2015 American Indian Festival

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by cassiekatstone
Last updated 5 years ago

Social Studies
American History

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2015 American Indian Festival

2nd annual American Indian Festival- Thornton, Colorado

Mark Holland, a world renowned native flutist, not only performed but celebrated stories passed down from his elders. He spoke of the gentlemen, who would learn all they were to know about becoming a warrior from their grandfathers and how they would use their skills to impress their love. He spoke of their lives together and how they would both sacrifice to be together. He also honored the four souls of the mountain; the Eagle, Bear, Buffalo, and wolf, which gave the warriors peace. Underlying all the stories was the lesson to thank the Great Maker for all that we have.

The goal of the festival was to celebrate their Native American heritage while educating others about the stories of their people. Many people would engage you in conversation or were very friendly when you began a conversation with them. I spoke with one gentlemen who is silversmith; creating jewelry pieces that reflect his culture. He invited me to learn more during a powwow next weekend. Additionally, the performers invited the crowed to join in and learn a few dances. It doesn’t take much to challenge my comfort zone but I did participate. Regardless of the fact I have two left feet and blushing cheeks I felt they appreciated our effort. Maybe my American Indian name can be She Who Blushes. The lovely people made the second annual American Indian Festival in Thornton, Colorado an inviting experience where rather than feeling isolated I felt welcomed. It was apparent that I was indeed an outsider but I did not feel fearful.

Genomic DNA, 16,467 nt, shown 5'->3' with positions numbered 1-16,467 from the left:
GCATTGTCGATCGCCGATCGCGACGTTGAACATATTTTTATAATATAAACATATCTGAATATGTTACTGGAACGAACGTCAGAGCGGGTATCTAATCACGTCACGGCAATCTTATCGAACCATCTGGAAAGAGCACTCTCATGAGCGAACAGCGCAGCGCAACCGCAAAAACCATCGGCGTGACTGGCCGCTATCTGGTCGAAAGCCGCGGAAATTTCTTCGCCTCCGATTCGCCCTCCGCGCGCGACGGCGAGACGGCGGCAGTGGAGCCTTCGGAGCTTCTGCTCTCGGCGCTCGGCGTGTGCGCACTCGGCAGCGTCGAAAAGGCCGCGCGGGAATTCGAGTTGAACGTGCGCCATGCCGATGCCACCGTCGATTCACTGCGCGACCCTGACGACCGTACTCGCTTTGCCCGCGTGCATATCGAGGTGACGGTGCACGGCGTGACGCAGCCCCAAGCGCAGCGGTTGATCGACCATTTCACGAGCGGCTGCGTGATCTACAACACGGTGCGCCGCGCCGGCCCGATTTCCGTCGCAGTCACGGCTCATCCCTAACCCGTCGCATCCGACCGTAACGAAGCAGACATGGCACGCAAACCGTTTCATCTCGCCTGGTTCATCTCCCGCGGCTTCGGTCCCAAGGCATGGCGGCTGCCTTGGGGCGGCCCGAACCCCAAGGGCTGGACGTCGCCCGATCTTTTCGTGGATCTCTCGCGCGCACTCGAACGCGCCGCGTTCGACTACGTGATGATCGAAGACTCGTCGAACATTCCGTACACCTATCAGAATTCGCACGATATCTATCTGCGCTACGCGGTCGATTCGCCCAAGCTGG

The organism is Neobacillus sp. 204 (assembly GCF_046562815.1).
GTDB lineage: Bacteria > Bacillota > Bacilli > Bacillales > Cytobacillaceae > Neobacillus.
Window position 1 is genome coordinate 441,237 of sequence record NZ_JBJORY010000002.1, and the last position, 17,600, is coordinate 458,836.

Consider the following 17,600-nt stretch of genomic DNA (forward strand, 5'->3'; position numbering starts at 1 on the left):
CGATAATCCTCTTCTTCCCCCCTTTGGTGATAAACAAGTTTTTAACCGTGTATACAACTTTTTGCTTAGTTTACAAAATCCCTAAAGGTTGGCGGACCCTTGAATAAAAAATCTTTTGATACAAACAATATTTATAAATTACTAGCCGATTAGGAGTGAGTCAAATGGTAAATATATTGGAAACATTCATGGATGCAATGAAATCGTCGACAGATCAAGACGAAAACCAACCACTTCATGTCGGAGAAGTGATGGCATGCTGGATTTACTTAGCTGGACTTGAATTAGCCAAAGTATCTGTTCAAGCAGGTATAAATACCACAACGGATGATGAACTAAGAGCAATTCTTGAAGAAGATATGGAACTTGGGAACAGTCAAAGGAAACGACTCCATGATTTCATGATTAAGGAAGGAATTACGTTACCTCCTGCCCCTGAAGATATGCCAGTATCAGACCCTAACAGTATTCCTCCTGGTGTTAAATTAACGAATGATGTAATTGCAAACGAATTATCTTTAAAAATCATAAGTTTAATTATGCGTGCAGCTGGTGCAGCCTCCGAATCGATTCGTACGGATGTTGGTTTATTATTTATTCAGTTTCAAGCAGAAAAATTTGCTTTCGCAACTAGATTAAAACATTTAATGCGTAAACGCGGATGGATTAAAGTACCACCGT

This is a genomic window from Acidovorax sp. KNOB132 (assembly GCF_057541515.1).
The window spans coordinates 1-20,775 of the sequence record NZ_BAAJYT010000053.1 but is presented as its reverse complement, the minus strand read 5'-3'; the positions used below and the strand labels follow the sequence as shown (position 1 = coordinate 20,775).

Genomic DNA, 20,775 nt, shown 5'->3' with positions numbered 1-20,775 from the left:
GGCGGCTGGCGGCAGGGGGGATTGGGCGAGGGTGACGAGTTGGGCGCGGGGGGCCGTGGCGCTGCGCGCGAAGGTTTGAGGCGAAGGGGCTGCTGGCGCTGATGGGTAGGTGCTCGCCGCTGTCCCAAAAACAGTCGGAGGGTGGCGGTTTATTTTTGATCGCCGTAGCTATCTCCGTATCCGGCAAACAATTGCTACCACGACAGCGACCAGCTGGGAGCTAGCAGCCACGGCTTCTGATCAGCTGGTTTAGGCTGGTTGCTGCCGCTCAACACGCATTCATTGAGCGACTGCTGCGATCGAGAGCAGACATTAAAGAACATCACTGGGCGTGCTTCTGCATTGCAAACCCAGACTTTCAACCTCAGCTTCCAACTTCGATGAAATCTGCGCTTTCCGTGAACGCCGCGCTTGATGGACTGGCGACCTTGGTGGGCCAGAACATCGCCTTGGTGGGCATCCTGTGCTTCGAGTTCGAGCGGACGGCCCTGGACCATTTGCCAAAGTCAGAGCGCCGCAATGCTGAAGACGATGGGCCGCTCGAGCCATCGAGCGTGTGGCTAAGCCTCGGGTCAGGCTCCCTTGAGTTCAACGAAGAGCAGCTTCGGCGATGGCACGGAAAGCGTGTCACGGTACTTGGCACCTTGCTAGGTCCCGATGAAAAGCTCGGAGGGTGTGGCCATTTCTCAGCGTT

Culture shock came in the highlighted dichotomy between the love and preservation of their culture and my obvious lack of cultural identity. Being a member (for the most part) of the dominant culture, I rarely think about my culture and what it means to, and has shaped me. The wow moment came when I, and my 10yr old son, realized how much we longed for some kind of connection similar to what we were facing. I went into the experience thinking I might feel a bit excluded but would keep my mind open and left feeling thankful and honestly a bit jealous.

Although this was an extremely positive experience, I spent a majority of my time thinking it would be quite difficult to learn in that setting. I found myself reluctant to start conversations for fear of sounding or saying something odd. While I was able to pick up incredibly simple dances, it would have been nearly impossible to retain large amounts of academic information. Moreover, at times it was easy to feel somewhat sensory overloaded. Culturally diverse students, even in the most inviting situations, are facing an immense disadvantage. Our students will be constantly struggling with over sensory stimulation as well as verbal and non-verbal differences while attempting to acquire information that may be presented in a way which challenges their natural way of learning.


Participating in dance


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